The word I would like to share with you on this Good Friday is theophany. It means the physical manifestation of the Lord’s presence. For some, this might mean a spectacular sunset or a beautiful mountain vista. In my daily grind, as a father, husband, son, heart doctor and pilgrim of struggling faith, I cling to my own theophanous moments. Here are some:

• Watching the heart. Watching our perfect pump relax, fill, and contract, delivering blood to our tissues, 70 times per minute, 4,200 times per hour, over 100,000 times per day. Watching it stop in a patient near death, then sputter, then start again, regular and strong. For me, this is theophany.

• I know an 88-year-old man beset with all the problems of life. He has buried his wife of half a century, he has seen a son die unexpectedly, he has seen his dear grandchildren perish in accidents. His heart fails, his limbs won’t obey, he is dizzy. Yet he makes new friends wherever he goes, he visits the sick, he masters the Internet to investigate the emergence of China, he volunteers to prepare Meals on Wheels for “old people.” He is my father, and for me his whole life has been a profound theophany.

• I am down and demoralized. My patient has died. I walk through the corridors of the hospital like every doctor—in a hurry, preoccupied, late, distracted, busy. As I approach a glass door, I see a construction worker coming toward me struggling with a length of pipe. I could skitter through the door. But not this time—I still have some vestige of politeness to my manner—I feel my mother watching me. Damn, this will slow me down, I think, but I stop and hold the door so the slow-moving bumbler can stumble through. Hurry up.

But then he stops! He has noticed my name tag. He puts down the pipe, and shakes my hand. I took care of his grandfather 10 years ago, and he had always wanted to thank me, but had never actually had the chance.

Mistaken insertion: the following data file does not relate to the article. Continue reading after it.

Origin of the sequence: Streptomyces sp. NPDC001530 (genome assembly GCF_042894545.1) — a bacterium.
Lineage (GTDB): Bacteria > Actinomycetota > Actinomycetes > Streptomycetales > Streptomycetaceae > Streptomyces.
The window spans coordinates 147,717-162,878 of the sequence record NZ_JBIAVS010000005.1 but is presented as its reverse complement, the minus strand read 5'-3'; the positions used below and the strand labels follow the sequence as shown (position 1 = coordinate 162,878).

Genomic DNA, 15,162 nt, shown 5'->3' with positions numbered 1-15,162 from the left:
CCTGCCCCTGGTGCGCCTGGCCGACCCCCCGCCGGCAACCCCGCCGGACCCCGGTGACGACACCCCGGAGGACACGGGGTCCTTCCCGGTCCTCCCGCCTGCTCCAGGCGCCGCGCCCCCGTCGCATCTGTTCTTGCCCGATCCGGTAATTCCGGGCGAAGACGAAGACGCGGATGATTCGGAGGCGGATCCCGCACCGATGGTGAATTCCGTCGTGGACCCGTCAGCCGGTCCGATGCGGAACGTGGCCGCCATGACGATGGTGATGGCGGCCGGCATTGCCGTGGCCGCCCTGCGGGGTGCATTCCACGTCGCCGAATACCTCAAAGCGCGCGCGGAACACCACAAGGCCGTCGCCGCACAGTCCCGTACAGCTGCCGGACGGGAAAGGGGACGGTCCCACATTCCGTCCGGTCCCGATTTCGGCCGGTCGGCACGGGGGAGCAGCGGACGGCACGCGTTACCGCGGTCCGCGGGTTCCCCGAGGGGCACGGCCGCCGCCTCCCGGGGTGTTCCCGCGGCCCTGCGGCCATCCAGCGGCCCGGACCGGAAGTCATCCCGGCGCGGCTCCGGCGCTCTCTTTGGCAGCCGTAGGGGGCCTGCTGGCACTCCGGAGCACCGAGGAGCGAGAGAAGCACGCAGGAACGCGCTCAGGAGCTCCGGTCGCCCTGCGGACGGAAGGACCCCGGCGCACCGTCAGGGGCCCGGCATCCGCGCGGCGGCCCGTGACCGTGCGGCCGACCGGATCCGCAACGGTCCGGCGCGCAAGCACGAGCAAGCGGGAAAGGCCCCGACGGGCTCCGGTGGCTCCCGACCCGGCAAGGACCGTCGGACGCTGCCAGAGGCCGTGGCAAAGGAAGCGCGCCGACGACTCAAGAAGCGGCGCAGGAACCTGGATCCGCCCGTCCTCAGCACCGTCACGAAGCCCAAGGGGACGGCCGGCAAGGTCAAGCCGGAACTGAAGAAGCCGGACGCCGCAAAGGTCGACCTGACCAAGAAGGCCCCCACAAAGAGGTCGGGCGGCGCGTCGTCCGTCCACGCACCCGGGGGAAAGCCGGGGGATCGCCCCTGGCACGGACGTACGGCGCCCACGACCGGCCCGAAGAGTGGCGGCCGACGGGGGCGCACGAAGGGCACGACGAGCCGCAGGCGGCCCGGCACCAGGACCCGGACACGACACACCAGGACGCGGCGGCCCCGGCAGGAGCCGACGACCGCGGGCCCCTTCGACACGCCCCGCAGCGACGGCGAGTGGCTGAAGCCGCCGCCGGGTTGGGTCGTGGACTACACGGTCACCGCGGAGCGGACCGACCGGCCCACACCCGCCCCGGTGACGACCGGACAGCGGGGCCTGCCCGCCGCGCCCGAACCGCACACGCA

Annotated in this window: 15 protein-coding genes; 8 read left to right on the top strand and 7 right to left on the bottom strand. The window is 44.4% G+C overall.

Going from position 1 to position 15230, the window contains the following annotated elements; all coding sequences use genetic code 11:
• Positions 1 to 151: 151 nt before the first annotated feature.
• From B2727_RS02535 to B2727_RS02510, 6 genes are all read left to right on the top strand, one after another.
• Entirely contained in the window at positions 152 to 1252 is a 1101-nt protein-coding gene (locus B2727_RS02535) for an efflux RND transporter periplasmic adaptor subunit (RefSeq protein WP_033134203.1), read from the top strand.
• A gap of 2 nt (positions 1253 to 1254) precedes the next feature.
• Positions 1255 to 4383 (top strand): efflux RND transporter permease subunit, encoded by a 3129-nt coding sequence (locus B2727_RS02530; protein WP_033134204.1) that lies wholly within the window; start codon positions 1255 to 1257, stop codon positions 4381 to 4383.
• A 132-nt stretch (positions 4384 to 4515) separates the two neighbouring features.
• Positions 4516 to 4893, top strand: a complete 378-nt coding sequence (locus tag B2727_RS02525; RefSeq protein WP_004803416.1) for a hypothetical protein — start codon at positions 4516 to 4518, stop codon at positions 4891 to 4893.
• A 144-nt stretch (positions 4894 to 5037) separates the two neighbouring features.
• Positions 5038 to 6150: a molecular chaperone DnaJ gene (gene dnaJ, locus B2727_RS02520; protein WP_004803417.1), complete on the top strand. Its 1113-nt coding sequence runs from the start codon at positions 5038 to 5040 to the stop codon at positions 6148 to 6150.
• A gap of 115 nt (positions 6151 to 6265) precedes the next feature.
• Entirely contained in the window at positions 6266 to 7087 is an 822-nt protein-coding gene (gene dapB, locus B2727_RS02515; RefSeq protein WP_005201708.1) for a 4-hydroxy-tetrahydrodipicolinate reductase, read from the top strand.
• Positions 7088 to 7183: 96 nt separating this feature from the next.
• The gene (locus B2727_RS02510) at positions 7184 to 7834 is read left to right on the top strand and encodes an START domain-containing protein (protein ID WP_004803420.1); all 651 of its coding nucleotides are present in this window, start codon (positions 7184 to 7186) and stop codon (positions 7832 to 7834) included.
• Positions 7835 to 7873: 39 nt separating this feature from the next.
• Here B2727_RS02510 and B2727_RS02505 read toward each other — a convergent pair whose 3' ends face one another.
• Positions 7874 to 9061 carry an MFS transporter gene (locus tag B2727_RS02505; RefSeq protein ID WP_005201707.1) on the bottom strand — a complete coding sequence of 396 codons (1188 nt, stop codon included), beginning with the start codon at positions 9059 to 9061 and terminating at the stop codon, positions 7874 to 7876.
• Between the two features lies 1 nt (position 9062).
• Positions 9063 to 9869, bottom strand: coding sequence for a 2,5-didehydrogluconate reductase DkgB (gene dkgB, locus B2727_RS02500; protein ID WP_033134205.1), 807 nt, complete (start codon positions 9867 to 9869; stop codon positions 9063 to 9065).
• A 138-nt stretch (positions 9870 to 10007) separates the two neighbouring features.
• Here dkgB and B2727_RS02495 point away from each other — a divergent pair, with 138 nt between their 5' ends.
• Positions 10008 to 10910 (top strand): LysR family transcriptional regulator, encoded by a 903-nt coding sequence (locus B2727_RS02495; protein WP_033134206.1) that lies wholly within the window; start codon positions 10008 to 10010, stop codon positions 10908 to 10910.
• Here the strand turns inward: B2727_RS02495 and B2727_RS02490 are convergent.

“How is he doing?” I ask.

Well, he died a few years ago, but he never had trouble with his heart again. And he was thankful for a long life. Now I am thankful, too. Thankful to be part of things, thankful to my new friend who gave me back a bit of life’s meaning. Thankful for a moment of theophany.

• And last summer, my nephew George—who, like your beloved ones, I am sure, was the world’s most precious and perfect 17-year-old boy—stumbled on a cliff during the night on a rocky island in the north woods near Canada. He was found the next day, drowned in the lake.

His parents stood before a crowd of a thousand at his funeral, and bravely remembered their joyous son, their gift from the Lord. And in their unspeakable grief and pain they became healers for the rest of us. They pointed to the path, the only path through pain, the path that Jesus himself took. They pointed to life.

I like to think that my nephew George, at some time that night, paused and looked up at the night sky ablaze with the stars over the dark waters. I hope he saw not a cold, dark and barren universe, but instead saw a brilliantly lit window into the vast mystery. I hope he caught a glimpse of the infinite, of the divine. I believe, I have faith, that my George had a moment of theophany.

Transform Us Into Life

On this day, we pray that our pain and suffering will transform us into life.

We pray for faith, to find Our Lord on the cross, and to find him again on Easter morning, in the full glory of the Resurrection.

This reflection was delivered on Good Friday 2006 at Bellarmine Chapel on the campus of Xavier University in Cincinnati, Ohio.

Dr. Charles Hattemer is the director of cardiology for The Christ Hospital in Cincinnati, Ohio. He and his wife, Ellen, have eight children.